By Jahleah Santiago
The Super Bowl is one of the most widely watched events in the US, bringing crowds of people around the television in their homes, local bars and restaurants. According to Bill Shea of The Athletic, “Last year, as part of the pandemic downturn in live primetime viewing and the ongoing cord-cutting trend, the Super Bowl tumbled to 96.4 million total viewers, with just under 92 million watching on CBS' linear TV broadcast.” With an intended audience of such a large scale, there is no room for slip ups.
Super Bowl events of the past have demonstrated resilience when networks and commentators braved unpredictable weather like the low temperature of 24 degrees recorded during a 1972 game in New Orleans. Flexible media teams and commentators capturing visuals and maintaining communications during the full 3 to 4-hour duration of the game do so with help from top-of-the-line technology. Let’s look at the advanced video equipment and communication tools that have been utilized in Super Bowl programming.
In a 2019 press release from ViacomCBS, the technological advancements of previous Super Bowl presentations, dating as far back as 1967 are detailed. The database marks the arrival of fundamental emergences in media such as those in 2013’s Super Bowl XLVI. During that game, viewers were treated to mosaic style displays of game footage from numerous screens simultaneously, high-speed cameras with the ability to capture 300-500 frames per second in 1080i high-definition format and “Heyeper Zoom” camera systems from NEP, Inc which allowed game highlights to be captured in real-time and turned over to CBS Sports for high-resolution review.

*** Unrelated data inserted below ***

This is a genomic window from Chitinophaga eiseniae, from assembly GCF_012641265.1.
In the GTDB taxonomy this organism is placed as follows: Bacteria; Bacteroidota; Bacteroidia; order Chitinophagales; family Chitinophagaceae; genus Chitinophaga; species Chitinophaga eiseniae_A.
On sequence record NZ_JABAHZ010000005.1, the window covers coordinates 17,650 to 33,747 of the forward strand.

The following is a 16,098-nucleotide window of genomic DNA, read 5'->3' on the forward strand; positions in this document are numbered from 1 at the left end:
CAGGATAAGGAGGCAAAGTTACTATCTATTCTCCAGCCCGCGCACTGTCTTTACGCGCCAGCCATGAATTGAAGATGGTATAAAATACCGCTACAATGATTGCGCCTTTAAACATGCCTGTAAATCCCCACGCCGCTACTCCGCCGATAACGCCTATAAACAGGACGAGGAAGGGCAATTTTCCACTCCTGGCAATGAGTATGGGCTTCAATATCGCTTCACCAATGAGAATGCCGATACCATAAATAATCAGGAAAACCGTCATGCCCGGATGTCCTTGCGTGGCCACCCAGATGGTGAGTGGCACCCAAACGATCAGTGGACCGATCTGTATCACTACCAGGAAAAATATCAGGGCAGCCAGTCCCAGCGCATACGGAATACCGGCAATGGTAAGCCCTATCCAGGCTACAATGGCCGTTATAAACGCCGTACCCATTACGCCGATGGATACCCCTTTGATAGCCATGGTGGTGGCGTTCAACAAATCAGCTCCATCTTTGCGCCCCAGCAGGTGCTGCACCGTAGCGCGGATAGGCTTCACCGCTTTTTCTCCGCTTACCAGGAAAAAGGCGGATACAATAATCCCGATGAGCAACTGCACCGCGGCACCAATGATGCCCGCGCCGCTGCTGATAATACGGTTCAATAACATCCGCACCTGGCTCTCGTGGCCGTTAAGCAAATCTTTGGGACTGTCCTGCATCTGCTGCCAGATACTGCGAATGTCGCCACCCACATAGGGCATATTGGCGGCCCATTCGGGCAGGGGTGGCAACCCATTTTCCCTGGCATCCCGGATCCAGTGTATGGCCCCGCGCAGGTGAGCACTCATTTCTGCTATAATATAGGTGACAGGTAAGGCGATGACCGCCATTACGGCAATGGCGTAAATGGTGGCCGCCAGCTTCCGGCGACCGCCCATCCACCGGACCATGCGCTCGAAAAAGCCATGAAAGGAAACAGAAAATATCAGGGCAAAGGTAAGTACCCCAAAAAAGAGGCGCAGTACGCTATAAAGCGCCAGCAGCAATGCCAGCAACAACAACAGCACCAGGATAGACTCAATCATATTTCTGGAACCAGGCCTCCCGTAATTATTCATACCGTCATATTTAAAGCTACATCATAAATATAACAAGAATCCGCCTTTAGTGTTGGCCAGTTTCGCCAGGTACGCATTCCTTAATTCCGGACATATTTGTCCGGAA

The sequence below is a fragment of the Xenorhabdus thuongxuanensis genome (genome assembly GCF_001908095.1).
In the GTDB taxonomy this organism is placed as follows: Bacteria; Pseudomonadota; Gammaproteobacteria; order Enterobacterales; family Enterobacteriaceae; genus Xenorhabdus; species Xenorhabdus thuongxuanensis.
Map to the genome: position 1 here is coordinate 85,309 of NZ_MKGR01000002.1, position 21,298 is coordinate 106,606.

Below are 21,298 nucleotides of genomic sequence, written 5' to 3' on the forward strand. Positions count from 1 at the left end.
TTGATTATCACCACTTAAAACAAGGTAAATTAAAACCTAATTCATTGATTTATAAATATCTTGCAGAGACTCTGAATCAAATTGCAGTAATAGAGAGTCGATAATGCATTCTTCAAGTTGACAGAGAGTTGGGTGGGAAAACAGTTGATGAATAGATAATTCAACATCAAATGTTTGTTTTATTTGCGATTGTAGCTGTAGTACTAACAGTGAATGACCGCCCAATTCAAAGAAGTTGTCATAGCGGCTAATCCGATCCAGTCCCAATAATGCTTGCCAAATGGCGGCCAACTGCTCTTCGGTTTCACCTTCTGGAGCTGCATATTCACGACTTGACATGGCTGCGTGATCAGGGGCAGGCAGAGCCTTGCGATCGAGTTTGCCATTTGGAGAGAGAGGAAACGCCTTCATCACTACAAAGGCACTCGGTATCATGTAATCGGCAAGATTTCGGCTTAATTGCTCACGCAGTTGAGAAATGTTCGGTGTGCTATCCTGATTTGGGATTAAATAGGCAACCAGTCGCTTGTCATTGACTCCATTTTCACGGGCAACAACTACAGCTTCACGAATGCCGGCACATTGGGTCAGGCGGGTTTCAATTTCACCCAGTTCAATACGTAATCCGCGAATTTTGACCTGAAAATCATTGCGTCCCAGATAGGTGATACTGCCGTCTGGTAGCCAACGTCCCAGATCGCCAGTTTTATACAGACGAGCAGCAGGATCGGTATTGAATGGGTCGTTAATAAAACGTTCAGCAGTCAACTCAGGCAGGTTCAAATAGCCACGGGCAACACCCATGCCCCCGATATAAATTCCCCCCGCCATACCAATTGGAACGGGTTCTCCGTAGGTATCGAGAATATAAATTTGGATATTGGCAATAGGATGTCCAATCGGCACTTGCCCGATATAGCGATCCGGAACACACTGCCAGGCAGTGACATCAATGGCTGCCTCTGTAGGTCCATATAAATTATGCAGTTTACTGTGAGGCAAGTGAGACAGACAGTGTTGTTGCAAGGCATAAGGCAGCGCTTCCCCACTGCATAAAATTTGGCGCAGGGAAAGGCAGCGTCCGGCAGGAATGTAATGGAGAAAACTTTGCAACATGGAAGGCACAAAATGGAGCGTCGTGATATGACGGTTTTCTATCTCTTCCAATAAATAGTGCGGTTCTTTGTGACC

A Look Back at Prior Super Bowl Broadcast Technologies
At the 2019 Super Bowl, CBS Sports continued its long history of bringing innovation and technology to the sports broadcasting industry. CBS Sports provided fans with unparalleled coverage of Super Bowl LIII on February 3 from Atlanta, Ga., with the integration of virtual augmented reality graphics, 115 cameras, including several 8K cameras for the first time on any network in the United States, and 16 cameras with 4K capacities. CBS' Super Bowl LIII virtual plan included the use of a live, cordless handheld camera displaying augmented reality visuals and up-close camera tagging on the field for the first time on any network at a live sporting event. CBS used four cameras with live augmented reality visuals (including the SkyCam), along with ten additional cameras with trackable first down line technology. In total, 14 cameras created virtual graphic pieces that merged perfectly into the broadcast's real-world setting for seamless translation for at-home viewers.
Multiple 8K cameras with an innovative, highly constructed engineering solution were used by CBS to give fans even more dramatic close-up views of the action from the endzone, including possible game-changing plays along the goal and end lines. CBS was also using 16 cameras with 4K capabilities during the game, as well as nine Sony 4800 camera systems strategically placed around the stadium for the first time on any network. The cameras added more live game camera viewpoints and allowed the producers to recreate critical game moments in super slow motion as well as an HD cut-out with zoomed-in perspectives with little quality loss.
Viewers were able to watch spectacular plays from every angle because every square inch of the endzones were covered by various camera angles. Each endzone was flanked by over 25 cameras, including HD cameras with super slow-motion capabilities, six 4K cameras, three-goal post super slow-motion cameras photographing the backlines, and 14 cameras implanted in pylons. The 50-plus camera feeds from the endzones will include a total of 28 pylon cameras.